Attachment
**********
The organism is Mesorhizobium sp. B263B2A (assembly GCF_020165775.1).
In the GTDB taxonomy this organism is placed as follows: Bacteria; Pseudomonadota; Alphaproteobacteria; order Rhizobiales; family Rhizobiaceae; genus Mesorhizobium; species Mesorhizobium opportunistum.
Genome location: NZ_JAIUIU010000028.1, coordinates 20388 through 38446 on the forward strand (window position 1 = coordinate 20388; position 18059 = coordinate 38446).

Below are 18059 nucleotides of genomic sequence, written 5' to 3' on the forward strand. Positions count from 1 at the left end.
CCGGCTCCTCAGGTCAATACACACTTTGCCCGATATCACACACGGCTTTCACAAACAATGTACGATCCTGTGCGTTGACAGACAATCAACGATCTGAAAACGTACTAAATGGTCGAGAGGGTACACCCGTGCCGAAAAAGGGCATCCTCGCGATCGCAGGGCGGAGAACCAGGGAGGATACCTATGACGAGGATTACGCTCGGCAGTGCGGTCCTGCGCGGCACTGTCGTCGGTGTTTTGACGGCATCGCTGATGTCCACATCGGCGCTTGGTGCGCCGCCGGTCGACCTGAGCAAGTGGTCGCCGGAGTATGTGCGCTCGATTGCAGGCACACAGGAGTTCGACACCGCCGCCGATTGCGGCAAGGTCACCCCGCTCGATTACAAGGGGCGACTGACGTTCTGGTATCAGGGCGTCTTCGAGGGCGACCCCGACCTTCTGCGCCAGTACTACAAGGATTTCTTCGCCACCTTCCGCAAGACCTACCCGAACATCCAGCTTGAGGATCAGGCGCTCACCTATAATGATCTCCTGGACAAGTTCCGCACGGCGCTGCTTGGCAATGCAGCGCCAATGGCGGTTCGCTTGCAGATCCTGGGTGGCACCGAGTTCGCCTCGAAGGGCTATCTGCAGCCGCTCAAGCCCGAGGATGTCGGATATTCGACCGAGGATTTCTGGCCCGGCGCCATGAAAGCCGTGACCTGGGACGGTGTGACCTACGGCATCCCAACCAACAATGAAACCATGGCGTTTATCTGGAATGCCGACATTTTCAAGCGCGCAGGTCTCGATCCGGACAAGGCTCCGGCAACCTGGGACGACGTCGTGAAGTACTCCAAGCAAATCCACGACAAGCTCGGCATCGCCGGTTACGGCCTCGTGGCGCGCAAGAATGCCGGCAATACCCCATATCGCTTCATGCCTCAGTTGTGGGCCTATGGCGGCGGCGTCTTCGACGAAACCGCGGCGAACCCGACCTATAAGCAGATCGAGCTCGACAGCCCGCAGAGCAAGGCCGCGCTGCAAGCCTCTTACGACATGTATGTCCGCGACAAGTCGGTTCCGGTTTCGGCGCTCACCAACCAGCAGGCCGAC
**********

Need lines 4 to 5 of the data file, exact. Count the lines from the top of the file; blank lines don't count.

Below are 18059 nucleotides of genomic sequence, written 5' to 3' on the forward strand. Positions count from 1 at the left end.
CCGGCTCCTCAGGTCAATACACACTTTGCCCGATATCACACACGGCTTTCACAAACAATGTACGATCCTGTGCGTTGACAGACAATCAACGATCTGAAAACGTACTAAATGGTCGAGAGGGTACACCCGTGCCGAAAAAGGGCATCCTCGCGATCGCAGGGCGGAGAACCAGGGAGGATACCTATGACGAGGATTACGCTCGGCAGTGCGGTCCTGCGCGGCACTGTCGTCGGTGTTTTGACGGCATCGCTGATGTCCACATCGGCGCTTGGTGCGCCGCCGGTCGACCTGAGCAAGTGGTCGCCGGAGTATGTGCGCTCGATTGCAGGCACACAGGAGTTCGACACCGCCGCCGATTGCGGCAAGGTCACCCCGCTCGATTACAAGGGGCGACTGACGTTCTGGTATCAGGGCGTCTTCGAGGGCGACCCCGACCTTCTGCGCCAGTACTACAAGGATTTCTTCGCCACCTTCCGCAAGACCTACCCGAACATCCAGCTTGAGGATCAGGCGCTCACCTATAATGATCTCCTGGACAAGTTCCGCACGGCGCTGCTTGGCAATGCAGCGCCAATGGCGGTTCGCTTGCAGATCCTGGGTGGCACCGAGTTCGCCTCGAAGGGCTATCTGCAGCCGCTCAAGCCCGAGGATGTCGGATATTCGACCGAGGATTTCTGGCCCGGCGCCATGAAAGCCGTGACCTGGGACGGTGTGACCTACGGCATCCCAACCAACAATGAAACCATGGCGTTTATCTGGAATGCCGACATTTTCAAGCGCGCAGGTCTCGATCCGGACAAGGCTCCGGCAACCTGGGACGACGTCGTGAAGTACTCCAAGCAAATCCACGACAAGCTCGGCATCGCCGGTTACGGCCTCGTGGCGCGCAAGAATGCCGGCAATACCCCATATCGCTTCATGCCTCAGTTGTGGGCCTATGGCGGCGGCGTCTTCGACGAAACCGCGGCGAACCCGACCTATAAGCAGATCGAGCTCGACAGCCCGCAGAGCAAGGCCGCGCTGCAAGCCTCTTACGACATGTATGTCCGCGACAAGTCGGTTCCGGTTTCGGCGCTCACCAACCAGCAGGCCGAC